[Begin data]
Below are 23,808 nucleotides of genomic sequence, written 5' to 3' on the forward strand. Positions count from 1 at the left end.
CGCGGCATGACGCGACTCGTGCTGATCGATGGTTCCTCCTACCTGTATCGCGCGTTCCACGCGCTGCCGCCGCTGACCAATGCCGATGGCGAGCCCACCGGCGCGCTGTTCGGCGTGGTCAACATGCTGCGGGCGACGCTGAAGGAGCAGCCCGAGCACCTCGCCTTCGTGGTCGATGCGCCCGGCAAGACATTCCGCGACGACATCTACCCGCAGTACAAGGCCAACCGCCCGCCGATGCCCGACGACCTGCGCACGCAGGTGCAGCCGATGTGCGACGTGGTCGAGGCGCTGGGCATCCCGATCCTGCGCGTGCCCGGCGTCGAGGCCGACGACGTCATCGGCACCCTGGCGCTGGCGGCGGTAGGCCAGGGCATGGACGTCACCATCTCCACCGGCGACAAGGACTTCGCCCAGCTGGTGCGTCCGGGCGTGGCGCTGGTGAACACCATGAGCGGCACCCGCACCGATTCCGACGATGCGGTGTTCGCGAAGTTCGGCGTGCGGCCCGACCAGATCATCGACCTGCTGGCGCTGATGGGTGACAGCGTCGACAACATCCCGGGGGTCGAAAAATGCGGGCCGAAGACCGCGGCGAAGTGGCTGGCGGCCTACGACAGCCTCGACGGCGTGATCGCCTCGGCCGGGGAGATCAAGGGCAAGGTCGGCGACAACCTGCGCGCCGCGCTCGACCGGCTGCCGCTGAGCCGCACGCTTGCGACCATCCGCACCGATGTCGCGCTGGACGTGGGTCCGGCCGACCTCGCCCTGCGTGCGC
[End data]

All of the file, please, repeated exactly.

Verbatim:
Below are 23,808 nucleotides of genomic sequence, written 5' to 3' on the forward strand. Positions count from 1 at the left end.
CGCGGCATGACGCGACTCGTGCTGATCGATGGTTCCTCCTACCTGTATCGCGCGTTCCACGCGCTGCCGCCGCTGACCAATGCCGATGGCGAGCCCACCGGCGCGCTGTTCGGCGTGGTCAACATGCTGCGGGCGACGCTGAAGGAGCAGCCCGAGCACCTCGCCTTCGTGGTCGATGCGCCCGGCAAGACATTCCGCGACGACATCTACCCGCAGTACAAGGCCAACCGCCCGCCGATGCCCGACGACCTGCGCACGCAGGTGCAGCCGATGTGCGACGTGGTCGAGGCGCTGGGCATCCCGATCCTGCGCGTGCCCGGCGTCGAGGCCGACGACGTCATCGGCACCCTGGCGCTGGCGGCGGTAGGCCAGGGCATGGACGTCACCATCTCCACCGGCGACAAGGACTTCGCCCAGCTGGTGCGTCCGGGCGTGGCGCTGGTGAACACCATGAGCGGCACCCGCACCGATTCCGACGATGCGGTGTTCGCGAAGTTCGGCGTGCGGCCCGACCAGATCATCGACCTGCTGGCGCTGATGGGTGACAGCGTCGACAACATCCCGGGGGTCGAAAAATGCGGGCCGAAGACCGCGGCGAAGTGGCTGGCGGCCTACGACAGCCTCGACGGCGTGATCGCCTCGGCCGGGGAGATCAAGGGCAAGGTCGGCGACAACCTGCGCGCCGCGCTCGACCGGCTGCCGCTGAGCCGCACGCTTGCGACCATCCGCACCGATGTCGCGCTGGACGTGGGTCCGGCCGACCTCGCCCTGCGTGCGC